Long-term mortality after lower extremity amputation (LEA) is not well reported in low- and middle-income countries. The primary aim of this study was to report 30-day and one-year mortality after LEA in South Africa. The secondary objective was to report risk factors for one-year mortality.
This was a retrospective study of patients undergoing LEA at New Somerset Hospital, a second-level government facility in Cape Town, South Africa from October 1, 2015 to October 31, 2016. A medical record review was undertaken to identify co-morbidities, operation details, and perioperative mortality rate. Outcome status was defined as alive, dead, or lost to follow-up. Outcomes at 30 days and one-year were reported.
There were 152 patients; 90 (59%) males and the median age was 60 years. Co-morbidities were available for 137 (90%). One hundred and eight (79%) had peripheral vascular disease and 91 (66%) had diabetes mellitus. Fifty-three (35%) had more than one LEA on the same or contralateral limb. There were 183 LEAs in 152 patients. The most common LEA was above knee amputation (n=104, 57%) followed by below-knee amputation (n=36, 20%). At 30 days, 102 (67%) of 152 were traced and 12 (12%) were dead. At one year, 86 (57%) were traced and 37 (43%) were dead.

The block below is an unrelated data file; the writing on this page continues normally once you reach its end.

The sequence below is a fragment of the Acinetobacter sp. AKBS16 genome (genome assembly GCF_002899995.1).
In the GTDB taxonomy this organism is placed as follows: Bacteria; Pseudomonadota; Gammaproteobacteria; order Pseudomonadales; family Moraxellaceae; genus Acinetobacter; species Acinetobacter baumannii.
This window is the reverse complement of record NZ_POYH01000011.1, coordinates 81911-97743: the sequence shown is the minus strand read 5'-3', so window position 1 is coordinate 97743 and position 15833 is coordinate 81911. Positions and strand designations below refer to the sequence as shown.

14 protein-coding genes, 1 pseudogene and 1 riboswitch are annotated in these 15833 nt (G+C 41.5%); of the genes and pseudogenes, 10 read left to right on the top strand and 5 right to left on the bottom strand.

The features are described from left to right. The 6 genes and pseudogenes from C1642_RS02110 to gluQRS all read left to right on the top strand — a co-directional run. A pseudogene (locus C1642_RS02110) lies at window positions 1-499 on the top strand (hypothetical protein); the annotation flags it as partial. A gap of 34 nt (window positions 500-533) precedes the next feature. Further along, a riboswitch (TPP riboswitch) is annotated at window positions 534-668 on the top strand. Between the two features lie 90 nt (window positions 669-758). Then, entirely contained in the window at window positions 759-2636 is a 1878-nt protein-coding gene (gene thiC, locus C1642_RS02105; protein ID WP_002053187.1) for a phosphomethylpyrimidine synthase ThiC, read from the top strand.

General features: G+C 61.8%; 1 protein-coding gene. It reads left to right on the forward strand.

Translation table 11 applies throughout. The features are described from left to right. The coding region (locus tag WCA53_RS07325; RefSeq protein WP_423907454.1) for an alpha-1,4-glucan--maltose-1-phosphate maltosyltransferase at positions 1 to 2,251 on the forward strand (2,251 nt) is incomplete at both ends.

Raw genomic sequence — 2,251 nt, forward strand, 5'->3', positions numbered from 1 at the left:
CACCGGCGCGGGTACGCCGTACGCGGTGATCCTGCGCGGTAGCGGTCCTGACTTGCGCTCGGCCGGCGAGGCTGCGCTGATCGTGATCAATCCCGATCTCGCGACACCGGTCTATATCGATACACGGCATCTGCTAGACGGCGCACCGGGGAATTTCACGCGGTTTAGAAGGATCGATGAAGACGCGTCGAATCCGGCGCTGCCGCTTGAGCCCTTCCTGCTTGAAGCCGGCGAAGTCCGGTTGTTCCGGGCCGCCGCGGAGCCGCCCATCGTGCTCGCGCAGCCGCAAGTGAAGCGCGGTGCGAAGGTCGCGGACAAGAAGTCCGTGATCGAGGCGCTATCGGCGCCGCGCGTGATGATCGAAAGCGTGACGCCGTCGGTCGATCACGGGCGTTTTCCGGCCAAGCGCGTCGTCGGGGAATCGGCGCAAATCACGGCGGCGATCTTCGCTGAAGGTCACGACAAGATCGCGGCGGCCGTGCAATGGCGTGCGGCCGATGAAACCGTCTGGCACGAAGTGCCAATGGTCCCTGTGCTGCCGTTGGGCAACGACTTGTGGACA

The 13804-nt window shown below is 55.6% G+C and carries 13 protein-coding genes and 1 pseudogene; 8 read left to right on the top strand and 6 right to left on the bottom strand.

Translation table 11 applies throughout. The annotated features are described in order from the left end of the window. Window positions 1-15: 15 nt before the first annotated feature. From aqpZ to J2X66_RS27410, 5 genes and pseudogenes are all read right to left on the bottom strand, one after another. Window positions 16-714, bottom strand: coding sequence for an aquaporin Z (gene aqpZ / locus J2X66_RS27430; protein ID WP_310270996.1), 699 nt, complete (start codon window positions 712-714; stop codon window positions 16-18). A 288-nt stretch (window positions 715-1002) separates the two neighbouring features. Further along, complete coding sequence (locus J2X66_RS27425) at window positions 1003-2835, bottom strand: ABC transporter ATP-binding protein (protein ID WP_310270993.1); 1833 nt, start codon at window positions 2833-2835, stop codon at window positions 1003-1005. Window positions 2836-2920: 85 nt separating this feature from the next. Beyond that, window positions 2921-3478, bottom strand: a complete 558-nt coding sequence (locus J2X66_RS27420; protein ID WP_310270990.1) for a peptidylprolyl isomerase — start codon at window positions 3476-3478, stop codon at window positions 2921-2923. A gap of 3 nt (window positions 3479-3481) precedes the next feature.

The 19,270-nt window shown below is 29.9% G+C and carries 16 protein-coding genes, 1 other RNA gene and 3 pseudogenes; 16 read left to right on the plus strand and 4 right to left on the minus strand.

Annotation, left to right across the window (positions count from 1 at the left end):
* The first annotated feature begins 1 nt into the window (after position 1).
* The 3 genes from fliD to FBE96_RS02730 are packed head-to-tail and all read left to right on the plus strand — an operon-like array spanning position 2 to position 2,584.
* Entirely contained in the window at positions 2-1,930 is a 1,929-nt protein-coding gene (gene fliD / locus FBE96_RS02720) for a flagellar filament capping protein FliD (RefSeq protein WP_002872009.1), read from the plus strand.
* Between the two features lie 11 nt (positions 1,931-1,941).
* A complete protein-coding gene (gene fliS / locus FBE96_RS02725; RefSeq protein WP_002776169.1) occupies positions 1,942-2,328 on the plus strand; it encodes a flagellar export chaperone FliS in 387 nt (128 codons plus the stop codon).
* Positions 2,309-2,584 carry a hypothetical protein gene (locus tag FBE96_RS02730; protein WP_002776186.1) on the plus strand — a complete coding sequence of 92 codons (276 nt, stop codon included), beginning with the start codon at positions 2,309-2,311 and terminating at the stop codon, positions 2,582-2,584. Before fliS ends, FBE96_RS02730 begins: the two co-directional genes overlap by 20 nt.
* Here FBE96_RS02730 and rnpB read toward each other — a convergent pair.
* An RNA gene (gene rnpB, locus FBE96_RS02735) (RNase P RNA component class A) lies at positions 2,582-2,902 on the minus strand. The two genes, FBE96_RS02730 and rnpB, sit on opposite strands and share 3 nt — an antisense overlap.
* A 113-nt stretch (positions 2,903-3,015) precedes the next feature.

At this second-level South African hospital, 43% of patients undergoing LEA were dead after one year. In resource-constrained settings, mortality data are necessary when considering resource allocation for LEA and essential surgical care packages.